So, you find yourself executing the same Python script each day. Maybe you’re executing a query in BigQuery and dumping the results in BigTable each morning to run an analysis. Or perhaps you need to update the data in a Pivot Table in Google Sheets to create a really pretty histogram to display your billing data. Regardless, no one likes doing the same thing every day if technology can do it for them. Behold the magic of Cloud Scheduler, Cloud Functions, and PubSub!
Cloud Scheduler is a managed Google Cloud Platform (GCP) product that lets you specify a frequency in order to schedule a recurring job. In a nutshell, it is a lightweight managed task scheduler. This task can be an ad hoc batch job, big data processing job, infrastructure automation tooling–you name it. The nice part is that Cloud Scheduler handles all the heavy lifting for you: It retries in the event of failure and even lets you run something at 4 AM, so that you don’t need to wake up in the middle of the night to run a workload at otherwise off-peak timing.
When setting up the job, you determine what exactly you will “trigger” at runtime. This can be a PubSub topic, HTTP endpoint, or an App Engine application. In this example, we will publish a message to a PubSub topic.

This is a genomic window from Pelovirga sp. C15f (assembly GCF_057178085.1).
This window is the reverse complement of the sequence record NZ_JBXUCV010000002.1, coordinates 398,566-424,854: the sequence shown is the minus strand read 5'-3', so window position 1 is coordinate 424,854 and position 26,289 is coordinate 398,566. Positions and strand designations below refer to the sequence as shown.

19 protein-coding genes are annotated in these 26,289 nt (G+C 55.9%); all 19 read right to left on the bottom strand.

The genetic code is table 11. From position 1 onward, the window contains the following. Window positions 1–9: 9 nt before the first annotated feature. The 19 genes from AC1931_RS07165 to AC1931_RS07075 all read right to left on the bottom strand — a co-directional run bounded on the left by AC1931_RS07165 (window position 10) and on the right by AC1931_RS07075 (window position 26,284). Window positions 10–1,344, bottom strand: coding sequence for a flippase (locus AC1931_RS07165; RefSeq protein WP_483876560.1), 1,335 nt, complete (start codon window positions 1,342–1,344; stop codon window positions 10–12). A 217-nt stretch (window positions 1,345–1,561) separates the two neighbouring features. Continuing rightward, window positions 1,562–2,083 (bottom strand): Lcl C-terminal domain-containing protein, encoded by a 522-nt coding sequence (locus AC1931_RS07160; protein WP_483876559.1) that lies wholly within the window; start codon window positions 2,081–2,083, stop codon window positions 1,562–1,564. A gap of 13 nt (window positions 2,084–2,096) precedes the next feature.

Our PubSub topic exists purely to connect the two ends of our pipeline: It is an intermediary mechanism for connecting the Cloud Scheduler job and the Cloud Function, which holds the actual Python script that we will run. Essentially, the PubSub topic acts like a telephone line, providing the connection that allows the Cloud Scheduler job to talk, and the Cloud Function to listen. This is because the Cloud Scheduler job publishes a message to the topic. The Cloud Function subscribes to this topic. This means that it is alerted whenever a new message is published. When it is alerted, it then executes the Python script.
For this example, I’ll show you a simple Python script that I want to run daily at 8 AM ET and 8 PM ET. The script is basic: it executes a SQL query in BigQuery to find popular Github repositories. We will specifically be looking for which owners created repositories with the most amount of forks and in which year they were created. We will use data from the public dataset
bigquery-public-data:sample, which holds data about repositories created between 2007 and 2012. Our SQL query looks like this: